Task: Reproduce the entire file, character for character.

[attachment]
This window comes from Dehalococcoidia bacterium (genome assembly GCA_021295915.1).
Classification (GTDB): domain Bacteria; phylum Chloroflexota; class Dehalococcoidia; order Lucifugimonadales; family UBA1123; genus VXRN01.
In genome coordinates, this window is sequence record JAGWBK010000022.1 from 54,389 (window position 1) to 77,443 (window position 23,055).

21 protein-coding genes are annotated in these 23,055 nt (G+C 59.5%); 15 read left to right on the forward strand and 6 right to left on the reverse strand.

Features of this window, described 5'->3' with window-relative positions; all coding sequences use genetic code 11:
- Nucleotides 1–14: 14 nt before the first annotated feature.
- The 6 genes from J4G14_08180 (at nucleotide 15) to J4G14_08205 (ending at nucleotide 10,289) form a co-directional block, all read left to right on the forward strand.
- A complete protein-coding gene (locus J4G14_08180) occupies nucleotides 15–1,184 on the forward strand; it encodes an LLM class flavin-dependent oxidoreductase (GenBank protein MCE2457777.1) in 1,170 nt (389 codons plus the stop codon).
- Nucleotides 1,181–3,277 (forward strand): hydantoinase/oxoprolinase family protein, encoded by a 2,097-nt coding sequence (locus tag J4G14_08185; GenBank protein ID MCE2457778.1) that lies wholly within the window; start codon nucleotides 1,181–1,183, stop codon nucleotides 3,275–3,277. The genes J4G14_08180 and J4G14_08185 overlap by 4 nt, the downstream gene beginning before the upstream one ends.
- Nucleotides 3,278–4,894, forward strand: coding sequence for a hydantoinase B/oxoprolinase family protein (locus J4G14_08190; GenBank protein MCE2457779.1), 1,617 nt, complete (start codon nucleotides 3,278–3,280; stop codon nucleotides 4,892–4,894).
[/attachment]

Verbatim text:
This window comes from Dehalococcoidia bacterium (genome assembly GCA_021295915.1).
Classification (GTDB): domain Bacteria; phylum Chloroflexota; class Dehalococcoidia; order Lucifugimonadales; family UBA1123; genus VXRN01.
In genome coordinates, this window is sequence record JAGWBK010000022.1 from 54,389 (window position 1) to 77,443 (window position 23,055).

21 protein-coding genes are annotated in these 23,055 nt (G+C 59.5%); 15 read left to right on the forward strand and 6 right to left on the reverse strand.

Features of this window, described 5'->3' with window-relative positions; all coding sequences use genetic code 11:
- Nucleotides 1–14: 14 nt before the first annotated feature.
- The 6 genes from J4G14_08180 (at nucleotide 15) to J4G14_08205 (ending at nucleotide 10,289) form a co-directional block, all read left to right on the forward strand.
- A complete protein-coding gene (locus J4G14_08180) occupies nucleotides 15–1,184 on the forward strand; it encodes an LLM class flavin-dependent oxidoreductase (GenBank protein MCE2457777.1) in 1,170 nt (389 codons plus the stop codon).
- Nucleotides 1,181–3,277 (forward strand): hydantoinase/oxoprolinase family protein, encoded by a 2,097-nt coding sequence (locus tag J4G14_08185; GenBank protein ID MCE2457778.1) that lies wholly within the window; start codon nucleotides 1,181–1,183, stop codon nucleotides 3,275–3,277. The genes J4G14_08180 and J4G14_08185 overlap by 4 nt, the downstream gene beginning before the upstream one ends.
- Nucleotides 3,278–4,894, forward strand: coding sequence for a hydantoinase B/oxoprolinase family protein (locus J4G14_08190; GenBank protein MCE2457779.1), 1,617 nt, complete (start codon nucleotides 3,278–3,280; stop codon nucleotides 4,892–4,894).